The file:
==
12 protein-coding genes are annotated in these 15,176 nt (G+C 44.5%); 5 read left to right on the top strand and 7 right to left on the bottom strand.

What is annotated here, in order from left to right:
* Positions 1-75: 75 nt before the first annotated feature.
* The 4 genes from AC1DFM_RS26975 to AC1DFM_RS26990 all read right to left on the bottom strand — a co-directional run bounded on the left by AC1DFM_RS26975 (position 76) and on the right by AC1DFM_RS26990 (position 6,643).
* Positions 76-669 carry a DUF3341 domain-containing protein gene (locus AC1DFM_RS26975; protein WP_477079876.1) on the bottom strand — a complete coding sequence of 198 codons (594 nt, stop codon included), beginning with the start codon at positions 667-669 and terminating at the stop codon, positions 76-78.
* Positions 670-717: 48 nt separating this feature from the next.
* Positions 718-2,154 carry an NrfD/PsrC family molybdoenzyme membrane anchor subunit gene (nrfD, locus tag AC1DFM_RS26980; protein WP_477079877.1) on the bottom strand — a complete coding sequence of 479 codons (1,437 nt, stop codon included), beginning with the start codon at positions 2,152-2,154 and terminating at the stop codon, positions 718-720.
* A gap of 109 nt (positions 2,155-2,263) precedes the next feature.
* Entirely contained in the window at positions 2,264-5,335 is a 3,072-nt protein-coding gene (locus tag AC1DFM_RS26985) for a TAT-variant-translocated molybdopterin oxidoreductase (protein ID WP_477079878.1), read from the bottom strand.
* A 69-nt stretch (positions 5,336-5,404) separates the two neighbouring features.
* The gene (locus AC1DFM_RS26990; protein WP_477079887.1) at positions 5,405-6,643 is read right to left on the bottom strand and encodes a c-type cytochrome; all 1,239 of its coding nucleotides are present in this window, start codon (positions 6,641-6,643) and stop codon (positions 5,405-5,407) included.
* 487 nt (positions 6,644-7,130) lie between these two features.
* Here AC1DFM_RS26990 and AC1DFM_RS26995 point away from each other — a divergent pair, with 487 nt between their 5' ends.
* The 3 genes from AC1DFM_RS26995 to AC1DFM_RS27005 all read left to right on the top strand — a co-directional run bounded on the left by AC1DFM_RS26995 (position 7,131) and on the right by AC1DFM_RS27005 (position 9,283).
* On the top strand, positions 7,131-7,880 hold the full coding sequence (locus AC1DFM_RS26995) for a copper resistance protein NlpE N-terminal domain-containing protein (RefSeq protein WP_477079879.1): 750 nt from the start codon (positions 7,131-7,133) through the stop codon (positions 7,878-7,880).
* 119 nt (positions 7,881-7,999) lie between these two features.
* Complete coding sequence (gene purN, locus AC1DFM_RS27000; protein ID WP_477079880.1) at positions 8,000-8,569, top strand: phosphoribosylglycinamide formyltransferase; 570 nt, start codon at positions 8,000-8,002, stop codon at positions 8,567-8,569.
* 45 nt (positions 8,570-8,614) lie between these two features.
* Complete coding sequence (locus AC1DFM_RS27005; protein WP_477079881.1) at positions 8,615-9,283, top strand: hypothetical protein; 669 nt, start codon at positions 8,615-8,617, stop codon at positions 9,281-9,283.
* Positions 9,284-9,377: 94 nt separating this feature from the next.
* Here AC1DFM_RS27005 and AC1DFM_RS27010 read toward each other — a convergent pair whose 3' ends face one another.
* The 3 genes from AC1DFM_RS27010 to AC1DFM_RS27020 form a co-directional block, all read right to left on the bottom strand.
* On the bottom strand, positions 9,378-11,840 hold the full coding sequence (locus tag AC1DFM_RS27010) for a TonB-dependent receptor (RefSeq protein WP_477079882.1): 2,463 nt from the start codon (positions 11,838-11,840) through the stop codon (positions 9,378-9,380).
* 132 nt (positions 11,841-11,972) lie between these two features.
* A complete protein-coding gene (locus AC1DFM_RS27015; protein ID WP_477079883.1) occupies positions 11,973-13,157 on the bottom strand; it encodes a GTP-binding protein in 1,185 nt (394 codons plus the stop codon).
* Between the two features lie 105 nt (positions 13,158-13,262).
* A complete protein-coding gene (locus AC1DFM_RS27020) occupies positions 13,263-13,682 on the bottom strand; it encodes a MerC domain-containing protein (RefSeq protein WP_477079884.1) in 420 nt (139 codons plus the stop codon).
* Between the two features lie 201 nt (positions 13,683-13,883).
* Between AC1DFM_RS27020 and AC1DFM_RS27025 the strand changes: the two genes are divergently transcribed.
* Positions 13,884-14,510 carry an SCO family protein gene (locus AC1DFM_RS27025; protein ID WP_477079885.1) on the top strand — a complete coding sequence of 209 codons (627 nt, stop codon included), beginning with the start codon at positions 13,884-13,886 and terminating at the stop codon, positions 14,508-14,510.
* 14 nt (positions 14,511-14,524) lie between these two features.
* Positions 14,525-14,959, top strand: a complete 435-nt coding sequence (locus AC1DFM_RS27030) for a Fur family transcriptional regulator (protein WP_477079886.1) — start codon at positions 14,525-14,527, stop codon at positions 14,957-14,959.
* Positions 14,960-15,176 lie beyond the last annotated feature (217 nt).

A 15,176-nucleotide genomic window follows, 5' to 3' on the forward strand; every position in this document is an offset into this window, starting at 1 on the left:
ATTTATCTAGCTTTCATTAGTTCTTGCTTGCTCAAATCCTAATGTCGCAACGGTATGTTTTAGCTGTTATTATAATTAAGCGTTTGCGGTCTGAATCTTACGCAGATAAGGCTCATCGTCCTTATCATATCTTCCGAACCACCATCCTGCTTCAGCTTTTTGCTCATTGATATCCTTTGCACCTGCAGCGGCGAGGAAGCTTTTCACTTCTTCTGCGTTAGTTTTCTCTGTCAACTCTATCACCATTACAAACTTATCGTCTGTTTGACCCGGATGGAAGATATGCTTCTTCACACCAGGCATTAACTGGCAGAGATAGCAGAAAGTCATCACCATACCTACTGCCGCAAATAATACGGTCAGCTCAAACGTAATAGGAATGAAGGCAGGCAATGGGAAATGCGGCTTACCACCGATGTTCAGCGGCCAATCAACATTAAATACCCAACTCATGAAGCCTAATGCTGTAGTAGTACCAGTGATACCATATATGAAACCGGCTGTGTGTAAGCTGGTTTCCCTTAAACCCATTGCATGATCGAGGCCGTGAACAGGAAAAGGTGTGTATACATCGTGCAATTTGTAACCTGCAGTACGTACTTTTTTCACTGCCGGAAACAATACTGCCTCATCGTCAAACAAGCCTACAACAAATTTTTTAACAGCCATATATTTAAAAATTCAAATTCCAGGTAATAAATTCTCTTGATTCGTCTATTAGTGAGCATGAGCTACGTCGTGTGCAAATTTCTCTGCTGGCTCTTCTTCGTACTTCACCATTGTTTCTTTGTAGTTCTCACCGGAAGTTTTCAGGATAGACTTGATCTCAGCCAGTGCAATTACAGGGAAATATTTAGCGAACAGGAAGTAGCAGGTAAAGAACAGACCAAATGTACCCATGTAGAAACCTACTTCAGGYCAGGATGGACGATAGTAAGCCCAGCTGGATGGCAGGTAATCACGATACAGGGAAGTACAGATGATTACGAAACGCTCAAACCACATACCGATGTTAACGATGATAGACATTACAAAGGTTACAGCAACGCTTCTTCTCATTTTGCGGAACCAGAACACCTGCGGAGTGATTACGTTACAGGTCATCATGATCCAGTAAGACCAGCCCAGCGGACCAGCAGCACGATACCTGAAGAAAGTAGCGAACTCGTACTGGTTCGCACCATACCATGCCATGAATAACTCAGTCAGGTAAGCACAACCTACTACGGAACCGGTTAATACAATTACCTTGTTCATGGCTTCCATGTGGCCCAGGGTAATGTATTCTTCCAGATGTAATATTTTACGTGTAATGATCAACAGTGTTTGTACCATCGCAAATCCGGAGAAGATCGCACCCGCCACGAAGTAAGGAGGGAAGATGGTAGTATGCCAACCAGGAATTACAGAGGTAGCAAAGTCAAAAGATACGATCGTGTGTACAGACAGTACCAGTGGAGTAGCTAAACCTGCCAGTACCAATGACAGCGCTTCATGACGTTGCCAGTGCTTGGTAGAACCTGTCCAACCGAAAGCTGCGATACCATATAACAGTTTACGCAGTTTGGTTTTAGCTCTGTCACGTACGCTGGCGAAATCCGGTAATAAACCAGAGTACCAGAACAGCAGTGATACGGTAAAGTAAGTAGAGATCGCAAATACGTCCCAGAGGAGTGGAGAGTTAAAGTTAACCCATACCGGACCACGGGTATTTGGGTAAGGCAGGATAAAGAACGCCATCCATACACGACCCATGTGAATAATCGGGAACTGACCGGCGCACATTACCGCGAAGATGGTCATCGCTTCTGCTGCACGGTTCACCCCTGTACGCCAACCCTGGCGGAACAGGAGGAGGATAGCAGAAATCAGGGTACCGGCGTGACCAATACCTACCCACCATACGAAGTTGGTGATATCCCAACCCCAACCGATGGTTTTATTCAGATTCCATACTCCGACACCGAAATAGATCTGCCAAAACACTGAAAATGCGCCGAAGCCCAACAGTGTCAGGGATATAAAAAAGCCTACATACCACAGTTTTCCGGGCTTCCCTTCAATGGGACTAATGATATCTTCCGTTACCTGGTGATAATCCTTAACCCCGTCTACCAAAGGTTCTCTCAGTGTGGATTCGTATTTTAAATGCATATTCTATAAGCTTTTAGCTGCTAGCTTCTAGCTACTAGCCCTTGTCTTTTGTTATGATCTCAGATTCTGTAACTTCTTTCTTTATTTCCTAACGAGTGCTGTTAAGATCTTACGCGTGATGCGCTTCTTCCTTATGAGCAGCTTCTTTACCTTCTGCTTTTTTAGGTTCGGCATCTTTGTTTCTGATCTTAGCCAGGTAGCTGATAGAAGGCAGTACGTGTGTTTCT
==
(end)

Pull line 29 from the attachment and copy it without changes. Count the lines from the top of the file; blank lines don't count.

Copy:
* Between AC1DFM_RS27020 and AC1DFM_RS27025 the strand changes: the two genes are divergently transcribed.